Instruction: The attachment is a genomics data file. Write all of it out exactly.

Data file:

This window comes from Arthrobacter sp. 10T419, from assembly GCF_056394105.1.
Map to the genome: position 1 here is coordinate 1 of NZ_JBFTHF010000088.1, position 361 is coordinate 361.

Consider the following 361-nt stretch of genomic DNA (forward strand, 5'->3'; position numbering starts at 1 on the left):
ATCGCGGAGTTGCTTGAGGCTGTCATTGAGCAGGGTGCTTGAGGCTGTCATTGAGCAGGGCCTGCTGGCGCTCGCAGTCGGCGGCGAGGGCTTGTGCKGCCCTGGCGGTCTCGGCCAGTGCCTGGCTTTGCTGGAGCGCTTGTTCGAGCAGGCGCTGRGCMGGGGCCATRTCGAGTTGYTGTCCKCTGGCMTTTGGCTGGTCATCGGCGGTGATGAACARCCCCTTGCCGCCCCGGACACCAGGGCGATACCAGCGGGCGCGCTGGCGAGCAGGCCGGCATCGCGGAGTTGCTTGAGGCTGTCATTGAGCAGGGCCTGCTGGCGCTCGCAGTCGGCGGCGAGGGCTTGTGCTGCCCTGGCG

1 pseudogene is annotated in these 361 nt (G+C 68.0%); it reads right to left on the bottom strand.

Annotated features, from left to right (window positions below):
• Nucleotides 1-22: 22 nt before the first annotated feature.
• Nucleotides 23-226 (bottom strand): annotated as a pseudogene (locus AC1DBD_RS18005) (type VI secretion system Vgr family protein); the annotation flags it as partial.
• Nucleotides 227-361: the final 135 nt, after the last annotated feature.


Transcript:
This window comes from Arthrobacter sp. 10T419, from assembly GCF_056394105.1.
Map to the genome: position 1 here is coordinate 1 of NZ_JBFTHF010000088.1, position 361 is coordinate 361.

Consider the following 361-nt stretch of genomic DNA (forward strand, 5'->3'; position numbering starts at 1 on the left):
ATCGCGGAGTTGCTTGAGGCTGTCATTGAGCAGGGTGCTTGAGGCTGTCATTGAGCAGGGCCTGCTGGCGCTCGCAGTCGGCGGCGAGGGCTTGTGCKGCCCTGGCGGTCTCGGCCAGTGCCTGGCTTTGCTGGAGCGCTTGTTCGAGCAGGCGCTGRGCMGGGGCCATRTCGAGTTGYTGTCCKCTGGCMTTTGGCTGGTCATCGGCGGTGATGAACARCCCCTTGCCGCCCCGGACACCAGGGCGATACCAGCGGGCGCGCTGGCGAGCAGGCCGGCATCGCGGAGTTGCTTGAGGCTGTCATTGAGCAGGGCCTGCTGGCGCTCGCAGTCGGCGGCGAGGGCTTGTGCTGCCCTGGCG

1 pseudogene is annotated in these 361 nt (G+C 68.0%); it reads right to left on the bottom strand.

Annotated features, from left to right (window positions below):
• Nucleotides 1-22: 22 nt before the first annotated feature.
• Nucleotides 23-226 (bottom strand): annotated as a pseudogene (locus AC1DBD_RS18005) (type VI secretion system Vgr family protein); the annotation flags it as partial.
• Nucleotides 227-361: the final 135 nt, after the last annotated feature.